Jeffrey and Janette Stone are accused of artificially inflating stock prices by sending spam emails.
Experts at SophosLabs™, Sophos's global network of virus, spyware and spam analysis centers, have warned users to be wary of emails offering unsolicited financial advice as a married couple are charged by federal regulators with making $1 million through a stock market pump-and-dump scam.
42-year-old Jeffrey Stone and his wife Janette Diller Stone of Greenwich, Connecticut have had civil fraud charges filed against them by the Securities and Exchange Commission (SEC). The two are accused of buying 288 million shares of WebSky Inc in September 2004, and weeks later making $1 million after artificially inflating the stock price through a fraudulent spam campaign.
According to the SEC, spam emails sent by the Stones stated that WebSky would have an annual revenue of more than $40 million because of a successful venture in Argentina. In reality WebSky was a start-up company with no revenues. The emails caused the firm's stock price to rise more than 300%, according to the SEC, with 234 million shares being traded. WebSky had forbidden the Stones from sending the emails, and told them that the Argentinian deal was not viable.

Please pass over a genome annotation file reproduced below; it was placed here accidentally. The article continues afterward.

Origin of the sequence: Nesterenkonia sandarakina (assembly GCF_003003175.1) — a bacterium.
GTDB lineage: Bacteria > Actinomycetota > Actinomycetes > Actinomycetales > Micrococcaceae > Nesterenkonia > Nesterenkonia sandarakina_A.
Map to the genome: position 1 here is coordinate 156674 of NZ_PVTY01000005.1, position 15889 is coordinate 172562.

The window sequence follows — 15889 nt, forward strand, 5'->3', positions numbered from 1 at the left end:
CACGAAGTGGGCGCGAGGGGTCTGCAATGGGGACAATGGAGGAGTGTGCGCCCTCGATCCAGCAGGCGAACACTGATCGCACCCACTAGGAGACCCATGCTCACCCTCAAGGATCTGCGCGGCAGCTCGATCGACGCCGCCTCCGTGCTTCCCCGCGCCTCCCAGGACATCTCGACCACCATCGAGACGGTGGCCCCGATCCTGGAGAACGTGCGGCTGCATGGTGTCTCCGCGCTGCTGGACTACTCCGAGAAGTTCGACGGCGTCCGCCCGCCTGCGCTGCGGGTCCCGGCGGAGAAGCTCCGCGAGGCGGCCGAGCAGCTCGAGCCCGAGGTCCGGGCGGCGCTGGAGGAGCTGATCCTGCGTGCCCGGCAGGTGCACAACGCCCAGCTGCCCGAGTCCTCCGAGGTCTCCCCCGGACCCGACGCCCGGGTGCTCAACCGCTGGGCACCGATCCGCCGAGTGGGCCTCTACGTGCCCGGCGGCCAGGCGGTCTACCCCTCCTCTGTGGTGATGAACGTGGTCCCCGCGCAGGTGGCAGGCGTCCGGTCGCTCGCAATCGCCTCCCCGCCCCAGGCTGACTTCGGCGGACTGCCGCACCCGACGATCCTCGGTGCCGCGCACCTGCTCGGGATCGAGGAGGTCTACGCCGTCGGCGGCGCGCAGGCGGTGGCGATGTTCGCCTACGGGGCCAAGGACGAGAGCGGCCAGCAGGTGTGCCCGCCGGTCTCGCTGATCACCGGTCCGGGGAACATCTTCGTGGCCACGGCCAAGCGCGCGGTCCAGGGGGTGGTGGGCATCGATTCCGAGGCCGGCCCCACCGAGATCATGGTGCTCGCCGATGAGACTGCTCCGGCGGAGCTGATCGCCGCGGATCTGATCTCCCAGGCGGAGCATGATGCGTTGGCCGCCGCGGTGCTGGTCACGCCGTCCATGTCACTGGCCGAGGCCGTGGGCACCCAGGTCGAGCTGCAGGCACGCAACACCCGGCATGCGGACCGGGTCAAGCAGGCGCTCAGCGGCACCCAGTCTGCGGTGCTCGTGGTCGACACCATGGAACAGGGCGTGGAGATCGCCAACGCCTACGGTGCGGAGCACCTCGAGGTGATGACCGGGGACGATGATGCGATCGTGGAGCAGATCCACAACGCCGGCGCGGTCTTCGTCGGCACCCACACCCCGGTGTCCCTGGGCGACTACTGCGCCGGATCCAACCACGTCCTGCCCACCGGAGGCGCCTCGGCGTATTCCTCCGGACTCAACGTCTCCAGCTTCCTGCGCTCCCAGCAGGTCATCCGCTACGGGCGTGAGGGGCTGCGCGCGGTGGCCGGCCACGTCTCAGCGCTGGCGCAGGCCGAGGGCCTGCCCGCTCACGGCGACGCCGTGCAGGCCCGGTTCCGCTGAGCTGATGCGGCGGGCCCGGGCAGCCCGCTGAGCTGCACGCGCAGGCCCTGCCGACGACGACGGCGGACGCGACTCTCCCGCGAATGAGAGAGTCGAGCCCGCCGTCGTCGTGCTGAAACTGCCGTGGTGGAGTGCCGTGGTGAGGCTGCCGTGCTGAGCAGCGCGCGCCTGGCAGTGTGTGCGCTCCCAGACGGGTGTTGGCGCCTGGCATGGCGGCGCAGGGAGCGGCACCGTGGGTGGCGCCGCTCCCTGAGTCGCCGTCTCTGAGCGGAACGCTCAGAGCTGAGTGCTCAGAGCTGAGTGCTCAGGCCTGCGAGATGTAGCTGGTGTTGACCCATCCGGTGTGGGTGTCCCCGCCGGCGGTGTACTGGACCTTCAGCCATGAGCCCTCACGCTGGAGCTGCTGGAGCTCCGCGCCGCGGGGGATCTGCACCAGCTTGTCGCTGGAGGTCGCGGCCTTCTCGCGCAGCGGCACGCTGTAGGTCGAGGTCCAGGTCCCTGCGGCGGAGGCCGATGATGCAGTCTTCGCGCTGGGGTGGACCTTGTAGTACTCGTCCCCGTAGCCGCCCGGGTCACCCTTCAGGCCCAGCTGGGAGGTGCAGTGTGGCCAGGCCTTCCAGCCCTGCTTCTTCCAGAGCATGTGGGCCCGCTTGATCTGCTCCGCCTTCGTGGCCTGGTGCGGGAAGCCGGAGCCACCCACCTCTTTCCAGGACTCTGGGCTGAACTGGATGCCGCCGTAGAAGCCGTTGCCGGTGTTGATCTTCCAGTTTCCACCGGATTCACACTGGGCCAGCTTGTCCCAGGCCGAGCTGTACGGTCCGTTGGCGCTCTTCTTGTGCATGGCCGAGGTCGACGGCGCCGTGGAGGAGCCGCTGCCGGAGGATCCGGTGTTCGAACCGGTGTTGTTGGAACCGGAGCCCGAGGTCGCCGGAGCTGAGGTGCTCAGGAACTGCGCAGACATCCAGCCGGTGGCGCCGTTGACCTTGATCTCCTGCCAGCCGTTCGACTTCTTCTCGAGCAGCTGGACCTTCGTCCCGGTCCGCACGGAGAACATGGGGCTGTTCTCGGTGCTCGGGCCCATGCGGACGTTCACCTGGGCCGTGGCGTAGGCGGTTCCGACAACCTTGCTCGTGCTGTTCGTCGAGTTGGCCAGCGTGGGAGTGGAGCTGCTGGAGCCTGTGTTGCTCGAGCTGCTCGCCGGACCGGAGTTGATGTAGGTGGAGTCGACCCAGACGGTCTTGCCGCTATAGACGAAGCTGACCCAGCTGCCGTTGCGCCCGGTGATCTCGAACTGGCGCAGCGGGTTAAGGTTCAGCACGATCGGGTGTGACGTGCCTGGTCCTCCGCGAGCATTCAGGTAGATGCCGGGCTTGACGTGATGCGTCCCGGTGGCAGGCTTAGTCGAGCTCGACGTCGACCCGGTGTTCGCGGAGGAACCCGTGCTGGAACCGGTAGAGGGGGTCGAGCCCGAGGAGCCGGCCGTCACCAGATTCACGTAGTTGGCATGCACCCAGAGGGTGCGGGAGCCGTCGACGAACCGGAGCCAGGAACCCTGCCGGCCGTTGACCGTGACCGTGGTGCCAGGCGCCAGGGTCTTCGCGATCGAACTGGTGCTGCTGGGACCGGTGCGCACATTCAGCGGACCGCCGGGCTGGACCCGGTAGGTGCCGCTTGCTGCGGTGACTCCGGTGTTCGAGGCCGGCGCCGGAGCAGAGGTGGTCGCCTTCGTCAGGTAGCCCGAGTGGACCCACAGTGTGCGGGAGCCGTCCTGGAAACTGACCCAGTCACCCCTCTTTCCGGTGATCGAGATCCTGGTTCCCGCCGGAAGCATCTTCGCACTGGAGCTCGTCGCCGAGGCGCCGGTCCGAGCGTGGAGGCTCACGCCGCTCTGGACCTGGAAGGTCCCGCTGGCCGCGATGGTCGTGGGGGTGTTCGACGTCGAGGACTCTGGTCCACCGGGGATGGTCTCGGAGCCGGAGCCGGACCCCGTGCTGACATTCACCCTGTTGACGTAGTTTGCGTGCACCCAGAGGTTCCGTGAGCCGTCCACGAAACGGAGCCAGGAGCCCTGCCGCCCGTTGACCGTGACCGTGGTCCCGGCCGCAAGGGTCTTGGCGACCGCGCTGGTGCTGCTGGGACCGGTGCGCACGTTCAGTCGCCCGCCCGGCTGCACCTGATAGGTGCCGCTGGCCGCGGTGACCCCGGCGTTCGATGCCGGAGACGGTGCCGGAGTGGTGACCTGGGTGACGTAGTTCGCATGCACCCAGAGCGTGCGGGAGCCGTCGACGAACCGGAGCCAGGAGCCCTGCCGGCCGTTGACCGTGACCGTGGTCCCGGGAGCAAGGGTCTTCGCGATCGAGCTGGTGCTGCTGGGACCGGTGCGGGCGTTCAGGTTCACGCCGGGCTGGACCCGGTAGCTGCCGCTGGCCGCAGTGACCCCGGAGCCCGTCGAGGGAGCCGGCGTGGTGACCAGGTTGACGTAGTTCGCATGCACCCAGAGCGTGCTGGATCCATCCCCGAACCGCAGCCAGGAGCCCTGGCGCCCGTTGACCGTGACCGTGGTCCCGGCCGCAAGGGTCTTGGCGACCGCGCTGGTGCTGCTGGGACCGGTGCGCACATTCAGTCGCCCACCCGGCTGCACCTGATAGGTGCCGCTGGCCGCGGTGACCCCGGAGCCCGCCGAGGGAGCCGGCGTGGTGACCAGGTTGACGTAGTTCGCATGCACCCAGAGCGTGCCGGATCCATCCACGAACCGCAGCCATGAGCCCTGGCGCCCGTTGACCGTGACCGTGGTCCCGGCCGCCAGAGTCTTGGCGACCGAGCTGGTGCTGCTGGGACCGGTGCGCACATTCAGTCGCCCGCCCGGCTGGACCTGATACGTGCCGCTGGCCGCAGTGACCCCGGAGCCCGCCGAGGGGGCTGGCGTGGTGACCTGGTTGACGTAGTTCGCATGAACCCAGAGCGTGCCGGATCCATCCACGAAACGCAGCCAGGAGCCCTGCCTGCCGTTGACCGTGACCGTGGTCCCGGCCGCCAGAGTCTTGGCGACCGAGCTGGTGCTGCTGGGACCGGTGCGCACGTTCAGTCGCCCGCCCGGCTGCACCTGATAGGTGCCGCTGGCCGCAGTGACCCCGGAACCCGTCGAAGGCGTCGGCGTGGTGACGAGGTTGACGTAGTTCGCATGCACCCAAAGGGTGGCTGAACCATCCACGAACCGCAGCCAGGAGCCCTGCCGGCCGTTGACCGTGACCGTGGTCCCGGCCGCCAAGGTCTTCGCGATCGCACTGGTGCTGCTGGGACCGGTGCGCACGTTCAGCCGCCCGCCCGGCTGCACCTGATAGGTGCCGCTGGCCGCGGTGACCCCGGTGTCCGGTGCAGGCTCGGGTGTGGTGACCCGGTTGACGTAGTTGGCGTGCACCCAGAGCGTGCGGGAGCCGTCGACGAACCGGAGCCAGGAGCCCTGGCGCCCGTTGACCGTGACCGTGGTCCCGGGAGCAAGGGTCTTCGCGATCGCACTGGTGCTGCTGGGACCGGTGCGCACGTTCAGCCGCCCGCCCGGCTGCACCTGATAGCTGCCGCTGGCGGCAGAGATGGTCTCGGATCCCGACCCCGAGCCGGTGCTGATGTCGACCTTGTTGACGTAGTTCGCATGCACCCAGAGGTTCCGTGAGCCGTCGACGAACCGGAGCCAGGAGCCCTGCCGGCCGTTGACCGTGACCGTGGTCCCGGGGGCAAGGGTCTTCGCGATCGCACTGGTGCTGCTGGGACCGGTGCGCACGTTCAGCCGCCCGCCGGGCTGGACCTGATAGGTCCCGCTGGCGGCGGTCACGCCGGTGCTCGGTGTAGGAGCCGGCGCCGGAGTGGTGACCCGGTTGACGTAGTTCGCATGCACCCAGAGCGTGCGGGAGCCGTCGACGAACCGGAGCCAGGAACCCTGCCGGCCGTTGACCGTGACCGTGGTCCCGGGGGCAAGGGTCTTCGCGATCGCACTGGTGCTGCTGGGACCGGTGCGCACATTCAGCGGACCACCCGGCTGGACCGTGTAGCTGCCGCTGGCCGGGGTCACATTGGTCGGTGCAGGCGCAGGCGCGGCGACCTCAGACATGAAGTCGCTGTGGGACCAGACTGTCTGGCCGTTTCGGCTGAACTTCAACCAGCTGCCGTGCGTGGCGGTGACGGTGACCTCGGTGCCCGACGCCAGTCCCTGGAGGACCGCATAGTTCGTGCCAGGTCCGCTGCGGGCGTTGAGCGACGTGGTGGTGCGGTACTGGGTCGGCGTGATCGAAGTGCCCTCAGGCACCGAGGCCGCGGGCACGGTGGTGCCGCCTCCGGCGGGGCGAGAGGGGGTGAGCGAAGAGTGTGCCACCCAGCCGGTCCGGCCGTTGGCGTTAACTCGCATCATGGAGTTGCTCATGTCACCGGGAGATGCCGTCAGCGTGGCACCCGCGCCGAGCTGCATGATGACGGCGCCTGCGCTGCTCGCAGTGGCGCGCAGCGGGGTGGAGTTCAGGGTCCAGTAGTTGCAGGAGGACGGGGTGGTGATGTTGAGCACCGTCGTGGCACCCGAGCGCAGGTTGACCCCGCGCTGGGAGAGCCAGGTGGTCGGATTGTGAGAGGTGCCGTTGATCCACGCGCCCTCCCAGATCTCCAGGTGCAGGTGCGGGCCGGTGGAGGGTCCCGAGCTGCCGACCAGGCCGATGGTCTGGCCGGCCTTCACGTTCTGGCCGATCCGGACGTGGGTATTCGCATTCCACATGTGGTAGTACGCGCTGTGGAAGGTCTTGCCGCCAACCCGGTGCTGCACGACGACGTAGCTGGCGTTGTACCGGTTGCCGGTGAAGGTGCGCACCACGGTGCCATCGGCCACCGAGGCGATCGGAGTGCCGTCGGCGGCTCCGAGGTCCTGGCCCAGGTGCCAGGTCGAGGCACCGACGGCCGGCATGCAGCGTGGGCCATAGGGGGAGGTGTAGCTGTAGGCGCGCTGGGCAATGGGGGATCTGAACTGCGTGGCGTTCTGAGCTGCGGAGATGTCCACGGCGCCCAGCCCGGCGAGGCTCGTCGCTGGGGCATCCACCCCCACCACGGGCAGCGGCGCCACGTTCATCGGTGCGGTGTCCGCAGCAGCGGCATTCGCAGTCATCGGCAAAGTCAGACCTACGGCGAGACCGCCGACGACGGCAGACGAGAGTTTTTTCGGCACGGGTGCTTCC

"Pump-and-dump stock campaigns work by spammers purchasing stock at a cheap price and then artificially inflating its price by encouraging others to purchase more - often by spamming "good news" about the company to others," said Graham Cluley, senior technology consultant for Sophos. "Stock spam is becoming increasingly attractive to internet criminals because of the large amounts of money that can be generated. Private investors need to be wary of believing financial advice they receive in their inbox, because it could be designed to only benefit the criminals who spammed it out."
Sophos experts report that pump and dump stock campaigns account for approximately 15% of all spam.
Charges were also brought against Douglas Haffner, CEO of WebSky, for selling stock to the Stones in a subsequent deal without registering the sale or obtaining an exemption from registration, according to the SEC. Without admitting or denying the action, Haffner and WebSky settled by agreeing to surrender the $35,000 gained from the sale and to a permanent injunction against violations of the registration provisions of federal securities laws, the SEC reported.
"The SEC is holding officers of micro-cap companies accountable if they improperly sell shares, as they may be fuelling the 'pump-and-dump' craze," continued Cluley.
Sophos recommends companies protect themselves with a consolidated solution which can defend against the threats of both spam and viruses.
Sophos is headquartered in Boston, US and Oxford, UK. More information is available at www.sophos.com.